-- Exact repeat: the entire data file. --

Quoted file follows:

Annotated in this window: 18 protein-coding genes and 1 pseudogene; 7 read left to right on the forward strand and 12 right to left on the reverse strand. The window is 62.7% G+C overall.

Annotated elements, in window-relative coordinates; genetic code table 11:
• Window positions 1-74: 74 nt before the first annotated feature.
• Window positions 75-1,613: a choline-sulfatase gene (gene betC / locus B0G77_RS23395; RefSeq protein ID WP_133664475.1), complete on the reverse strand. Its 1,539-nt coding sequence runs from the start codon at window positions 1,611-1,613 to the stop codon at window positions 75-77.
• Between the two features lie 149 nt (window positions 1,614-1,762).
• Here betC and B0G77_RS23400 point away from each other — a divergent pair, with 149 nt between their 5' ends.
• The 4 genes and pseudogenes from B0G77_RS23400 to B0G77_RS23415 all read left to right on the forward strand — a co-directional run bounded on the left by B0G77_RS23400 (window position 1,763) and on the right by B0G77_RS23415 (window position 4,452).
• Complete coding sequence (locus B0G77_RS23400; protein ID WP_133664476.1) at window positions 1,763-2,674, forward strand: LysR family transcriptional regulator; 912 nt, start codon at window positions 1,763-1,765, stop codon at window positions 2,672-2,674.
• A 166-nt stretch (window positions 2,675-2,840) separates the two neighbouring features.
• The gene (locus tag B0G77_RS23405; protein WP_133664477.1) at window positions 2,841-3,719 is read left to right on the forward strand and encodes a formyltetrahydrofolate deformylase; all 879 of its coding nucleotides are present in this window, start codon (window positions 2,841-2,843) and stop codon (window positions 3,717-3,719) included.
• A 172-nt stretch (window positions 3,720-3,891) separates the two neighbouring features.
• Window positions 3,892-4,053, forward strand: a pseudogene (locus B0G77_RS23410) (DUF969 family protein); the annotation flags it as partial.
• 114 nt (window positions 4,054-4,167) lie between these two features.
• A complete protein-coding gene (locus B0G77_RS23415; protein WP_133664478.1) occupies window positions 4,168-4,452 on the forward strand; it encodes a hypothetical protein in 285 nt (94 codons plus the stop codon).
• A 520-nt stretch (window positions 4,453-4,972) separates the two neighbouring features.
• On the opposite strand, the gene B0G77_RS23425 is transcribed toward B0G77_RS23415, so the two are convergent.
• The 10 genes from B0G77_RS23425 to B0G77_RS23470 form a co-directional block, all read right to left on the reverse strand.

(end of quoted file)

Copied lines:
Annotated in this window: 18 protein-coding genes and 1 pseudogene; 7 read left to right on the forward strand and 12 right to left on the reverse strand. The window is 62.7% G+C overall.

Annotated elements, in window-relative coordinates; genetic code table 11:
• Window positions 1-74: 74 nt before the first annotated feature.
• Window positions 75-1,613: a choline-sulfatase gene (gene betC / locus B0G77_RS23395; RefSeq protein ID WP_133664475.1), complete on the reverse strand. Its 1,539-nt coding sequence runs from the start codon at window positions 1,611-1,613 to the stop codon at window positions 75-77.
• Between the two features lie 149 nt (window positions 1,614-1,762).
• Here betC and B0G77_RS23400 point away from each other — a divergent pair, with 149 nt between their 5' ends.
• The 4 genes and pseudogenes from B0G77_RS23400 to B0G77_RS23415 all read left to right on the forward strand — a co-directional run bounded on the left by B0G77_RS23400 (window position 1,763) and on the right by B0G77_RS23415 (window position 4,452).
• Complete coding sequence (locus B0G77_RS23400; protein ID WP_133664476.1) at window positions 1,763-2,674, forward strand: LysR family transcriptional regulator; 912 nt, start codon at window positions 1,763-1,765, stop codon at window positions 2,672-2,674.
• A 166-nt stretch (window positions 2,675-2,840) separates the two neighbouring features.
• The gene (locus tag B0G77_RS23405; protein WP_133664477.1) at window positions 2,841-3,719 is read left to right on the forward strand and encodes a formyltetrahydrofolate deformylase; all 879 of its coding nucleotides are present in this window, start codon (window positions 2,841-2,843) and stop codon (window positions 3,717-3,719) included.
• A 172-nt stretch (window positions 3,720-3,891) separates the two neighbouring features.
• Window positions 3,892-4,053, forward strand: a pseudogene (locus B0G77_RS23410) (DUF969 family protein); the annotation flags it as partial.
• 114 nt (window positions 4,054-4,167) lie between these two features.
• A complete protein-coding gene (locus B0G77_RS23415; protein WP_133664478.1) occupies window positions 4,168-4,452 on the forward strand; it encodes a hypothetical protein in 285 nt (94 codons plus the stop codon).
• A 520-nt stretch (window positions 4,453-4,972) separates the two neighbouring features.
• On the opposite strand, the gene B0G77_RS23425 is transcribed toward B0G77_RS23415, so the two are convergent.
• The 10 genes from B0G77_RS23425 to B0G77_RS23470 form a co-directional block, all read right to left on the reverse strand.